The Business of Government
Amid the din of economic nonsense being bandied about since the collapse of the housing bubble and the steep ramping up of our national debt, there has been the persistent refrain that Washington should be run more like a business. If only more business people were in charge to wield their business acumen, we would have this country in shape in no time. But is that a good solution?
Businesses seek primarily to increase their revenues and profits. Government revenue depends on taxes. Government accumulates taxmoney by squeezing it out of people’s productive earnings with threats of audits, fines and imprisonment. Our government already collects roughly $2.1 trillion annually from the productive taxpayers of America. We hardly need to increase our federal government’s revenues like a private business!
Businesses sell products or services to voluntary buyers, always looking to increase their market share as much as possible. But what is the federal government’s product or service? Rules, regulations, bureaucracy, paperwork, red tape, hoops to jump through, uneven protection and security from people with guns, coercion and compliance through force and confiscation of assets, militarism instead of national defense, and of course a vast welfare state. Do we need more of these government services? Hardly. In fact, we have far too many of these destructive things already.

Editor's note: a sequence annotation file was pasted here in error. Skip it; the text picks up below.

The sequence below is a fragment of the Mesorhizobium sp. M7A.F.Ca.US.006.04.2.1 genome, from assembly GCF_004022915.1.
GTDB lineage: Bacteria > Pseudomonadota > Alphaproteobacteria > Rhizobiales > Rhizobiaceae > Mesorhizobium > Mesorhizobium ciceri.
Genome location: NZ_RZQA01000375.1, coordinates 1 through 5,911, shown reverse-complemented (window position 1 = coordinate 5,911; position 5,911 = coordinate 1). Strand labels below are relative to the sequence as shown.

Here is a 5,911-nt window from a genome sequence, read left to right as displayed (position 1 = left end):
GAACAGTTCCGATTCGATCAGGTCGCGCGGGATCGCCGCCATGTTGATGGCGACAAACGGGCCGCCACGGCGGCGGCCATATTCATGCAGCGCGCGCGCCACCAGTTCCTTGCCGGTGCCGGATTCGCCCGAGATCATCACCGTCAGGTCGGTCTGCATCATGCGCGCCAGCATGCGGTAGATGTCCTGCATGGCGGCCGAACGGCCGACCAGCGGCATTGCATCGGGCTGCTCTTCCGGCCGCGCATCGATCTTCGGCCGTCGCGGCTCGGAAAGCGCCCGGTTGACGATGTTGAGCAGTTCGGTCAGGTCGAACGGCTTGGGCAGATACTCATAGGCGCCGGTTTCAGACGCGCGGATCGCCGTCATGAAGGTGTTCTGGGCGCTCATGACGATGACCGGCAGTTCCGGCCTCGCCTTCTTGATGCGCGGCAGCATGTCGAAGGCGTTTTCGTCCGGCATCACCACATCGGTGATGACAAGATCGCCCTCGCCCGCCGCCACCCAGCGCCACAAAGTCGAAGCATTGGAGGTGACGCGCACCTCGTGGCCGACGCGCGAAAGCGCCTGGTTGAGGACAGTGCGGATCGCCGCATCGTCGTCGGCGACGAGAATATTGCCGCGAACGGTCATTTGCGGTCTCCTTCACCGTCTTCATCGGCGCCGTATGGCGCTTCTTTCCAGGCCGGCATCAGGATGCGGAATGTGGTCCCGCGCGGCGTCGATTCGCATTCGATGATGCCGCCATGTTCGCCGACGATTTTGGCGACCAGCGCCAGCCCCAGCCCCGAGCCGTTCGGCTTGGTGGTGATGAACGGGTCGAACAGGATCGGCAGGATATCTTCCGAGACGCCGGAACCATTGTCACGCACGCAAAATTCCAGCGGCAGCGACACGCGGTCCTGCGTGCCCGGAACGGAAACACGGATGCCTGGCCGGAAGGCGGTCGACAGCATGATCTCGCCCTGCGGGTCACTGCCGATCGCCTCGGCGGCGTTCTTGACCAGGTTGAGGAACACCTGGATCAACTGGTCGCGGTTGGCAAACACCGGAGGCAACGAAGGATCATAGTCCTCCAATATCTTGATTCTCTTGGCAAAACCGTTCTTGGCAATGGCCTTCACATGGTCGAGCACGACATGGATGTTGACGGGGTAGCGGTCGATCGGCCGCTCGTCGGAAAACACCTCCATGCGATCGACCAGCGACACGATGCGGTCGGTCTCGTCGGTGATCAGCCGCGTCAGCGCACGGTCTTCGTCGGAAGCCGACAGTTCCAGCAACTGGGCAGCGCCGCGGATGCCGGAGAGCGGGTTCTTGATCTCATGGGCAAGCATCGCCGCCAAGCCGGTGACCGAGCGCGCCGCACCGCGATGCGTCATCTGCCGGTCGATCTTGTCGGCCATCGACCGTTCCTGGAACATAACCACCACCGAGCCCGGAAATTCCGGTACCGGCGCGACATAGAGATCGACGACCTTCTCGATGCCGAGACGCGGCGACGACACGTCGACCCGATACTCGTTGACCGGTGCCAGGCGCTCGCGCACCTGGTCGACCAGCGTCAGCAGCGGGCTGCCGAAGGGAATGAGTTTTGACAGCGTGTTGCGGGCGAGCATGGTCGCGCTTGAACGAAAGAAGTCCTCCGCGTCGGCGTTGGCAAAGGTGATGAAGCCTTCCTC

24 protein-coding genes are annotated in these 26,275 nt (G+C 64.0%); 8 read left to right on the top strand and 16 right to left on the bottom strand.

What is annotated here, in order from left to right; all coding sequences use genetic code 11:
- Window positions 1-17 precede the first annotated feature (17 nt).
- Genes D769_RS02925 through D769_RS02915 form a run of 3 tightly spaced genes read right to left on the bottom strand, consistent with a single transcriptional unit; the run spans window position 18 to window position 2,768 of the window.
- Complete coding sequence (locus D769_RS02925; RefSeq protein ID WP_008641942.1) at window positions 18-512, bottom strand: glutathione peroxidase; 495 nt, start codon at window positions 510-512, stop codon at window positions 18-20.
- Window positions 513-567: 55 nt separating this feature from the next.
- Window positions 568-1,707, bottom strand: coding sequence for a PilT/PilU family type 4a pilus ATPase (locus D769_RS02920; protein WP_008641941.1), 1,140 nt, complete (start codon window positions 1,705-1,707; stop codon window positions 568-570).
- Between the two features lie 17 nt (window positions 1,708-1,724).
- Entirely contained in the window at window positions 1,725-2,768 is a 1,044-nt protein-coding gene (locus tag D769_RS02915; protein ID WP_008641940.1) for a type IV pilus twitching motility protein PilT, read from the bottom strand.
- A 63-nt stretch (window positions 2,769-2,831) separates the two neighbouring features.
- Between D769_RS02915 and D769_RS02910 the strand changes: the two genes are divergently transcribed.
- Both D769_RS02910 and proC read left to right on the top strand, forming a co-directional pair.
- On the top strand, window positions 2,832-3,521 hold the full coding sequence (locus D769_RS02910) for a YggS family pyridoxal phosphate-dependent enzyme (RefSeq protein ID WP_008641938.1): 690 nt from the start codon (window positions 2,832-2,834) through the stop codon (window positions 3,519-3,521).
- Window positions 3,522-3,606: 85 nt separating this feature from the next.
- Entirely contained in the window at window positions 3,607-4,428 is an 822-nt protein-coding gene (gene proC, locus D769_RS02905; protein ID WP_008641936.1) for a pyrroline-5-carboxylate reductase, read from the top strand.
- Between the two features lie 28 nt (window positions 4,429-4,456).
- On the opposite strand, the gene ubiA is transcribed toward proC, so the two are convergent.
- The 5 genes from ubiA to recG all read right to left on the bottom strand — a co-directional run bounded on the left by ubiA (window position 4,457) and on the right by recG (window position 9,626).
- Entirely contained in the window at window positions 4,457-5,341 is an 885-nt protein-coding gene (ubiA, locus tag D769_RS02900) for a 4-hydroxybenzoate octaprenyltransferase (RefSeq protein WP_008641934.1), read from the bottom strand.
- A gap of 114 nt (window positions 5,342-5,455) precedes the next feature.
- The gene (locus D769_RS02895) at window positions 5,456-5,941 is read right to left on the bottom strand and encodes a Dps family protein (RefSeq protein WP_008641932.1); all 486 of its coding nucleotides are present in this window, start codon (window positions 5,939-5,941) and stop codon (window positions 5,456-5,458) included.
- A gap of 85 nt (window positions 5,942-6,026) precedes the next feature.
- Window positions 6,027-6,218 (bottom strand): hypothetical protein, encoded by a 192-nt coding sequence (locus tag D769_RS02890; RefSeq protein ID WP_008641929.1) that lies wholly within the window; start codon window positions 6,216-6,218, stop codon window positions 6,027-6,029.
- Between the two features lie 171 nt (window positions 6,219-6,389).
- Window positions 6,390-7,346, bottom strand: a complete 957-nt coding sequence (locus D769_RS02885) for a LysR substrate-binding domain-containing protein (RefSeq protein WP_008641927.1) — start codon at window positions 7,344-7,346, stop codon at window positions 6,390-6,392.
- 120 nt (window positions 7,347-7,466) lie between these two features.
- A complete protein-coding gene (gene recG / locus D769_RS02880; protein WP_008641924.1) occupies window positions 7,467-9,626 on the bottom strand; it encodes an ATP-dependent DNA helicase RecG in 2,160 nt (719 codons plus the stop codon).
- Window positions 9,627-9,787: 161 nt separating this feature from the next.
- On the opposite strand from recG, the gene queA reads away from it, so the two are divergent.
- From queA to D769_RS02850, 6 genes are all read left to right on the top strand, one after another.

What we need is more freedom. Freedom is the simple ability of people to live their lives as they see fit without government coercion, provided they do not initiate force or fraud against others. What we really need is a less coercive government, not more revenues.
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